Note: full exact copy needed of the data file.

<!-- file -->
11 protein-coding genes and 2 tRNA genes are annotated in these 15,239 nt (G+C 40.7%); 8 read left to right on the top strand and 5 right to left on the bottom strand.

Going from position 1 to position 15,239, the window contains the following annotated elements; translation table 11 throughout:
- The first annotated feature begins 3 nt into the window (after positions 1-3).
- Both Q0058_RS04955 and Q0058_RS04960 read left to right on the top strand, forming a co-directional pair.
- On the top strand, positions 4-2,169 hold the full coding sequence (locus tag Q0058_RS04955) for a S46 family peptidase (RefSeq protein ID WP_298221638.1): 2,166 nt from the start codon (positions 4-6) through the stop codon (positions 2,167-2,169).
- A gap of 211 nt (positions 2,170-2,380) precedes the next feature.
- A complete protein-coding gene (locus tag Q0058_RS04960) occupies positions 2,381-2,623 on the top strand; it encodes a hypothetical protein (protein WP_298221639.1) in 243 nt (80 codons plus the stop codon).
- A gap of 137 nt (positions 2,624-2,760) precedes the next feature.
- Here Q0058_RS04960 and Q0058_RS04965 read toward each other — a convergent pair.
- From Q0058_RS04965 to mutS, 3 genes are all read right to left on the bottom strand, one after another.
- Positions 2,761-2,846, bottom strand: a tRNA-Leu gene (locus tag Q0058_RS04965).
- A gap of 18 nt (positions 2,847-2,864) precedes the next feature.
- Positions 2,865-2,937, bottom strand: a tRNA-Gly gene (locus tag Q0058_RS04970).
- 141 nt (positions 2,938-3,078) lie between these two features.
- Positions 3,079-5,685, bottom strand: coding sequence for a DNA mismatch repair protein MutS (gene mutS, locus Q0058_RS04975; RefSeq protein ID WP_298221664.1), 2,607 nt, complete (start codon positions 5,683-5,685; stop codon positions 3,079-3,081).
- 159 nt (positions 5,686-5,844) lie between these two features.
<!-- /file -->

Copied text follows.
11 protein-coding genes and 2 tRNA genes are annotated in these 15,239 nt (G+C 40.7%); 8 read left to right on the top strand and 5 right to left on the bottom strand.

Going from position 1 to position 15,239, the window contains the following annotated elements; translation table 11 throughout:
- The first annotated feature begins 3 nt into the window (after positions 1-3).
- Both Q0058_RS04955 and Q0058_RS04960 read left to right on the top strand, forming a co-directional pair.
- On the top strand, positions 4-2,169 hold the full coding sequence (locus tag Q0058_RS04955) for a S46 family peptidase (RefSeq protein ID WP_298221638.1): 2,166 nt from the start codon (positions 4-6) through the stop codon (positions 2,167-2,169).
- A gap of 211 nt (positions 2,170-2,380) precedes the next feature.
- A complete protein-coding gene (locus tag Q0058_RS04960) occupies positions 2,381-2,623 on the top strand; it encodes a hypothetical protein (protein WP_298221639.1) in 243 nt (80 codons plus the stop codon).
- A gap of 137 nt (positions 2,624-2,760) precedes the next feature.
- Here Q0058_RS04960 and Q0058_RS04965 read toward each other — a convergent pair.
- From Q0058_RS04965 to mutS, 3 genes are all read right to left on the bottom strand, one after another.
- Positions 2,761-2,846, bottom strand: a tRNA-Leu gene (locus tag Q0058_RS04965).
- A gap of 18 nt (positions 2,847-2,864) precedes the next feature.
- Positions 2,865-2,937, bottom strand: a tRNA-Gly gene (locus tag Q0058_RS04970).
- 141 nt (positions 2,938-3,078) lie between these two features.
- Positions 3,079-5,685, bottom strand: coding sequence for a DNA mismatch repair protein MutS (gene mutS, locus Q0058_RS04975; RefSeq protein ID WP_298221664.1), 2,607 nt, complete (start codon positions 5,683-5,685; stop codon positions 3,079-3,081).
- 159 nt (positions 5,686-5,844) lie between these two features.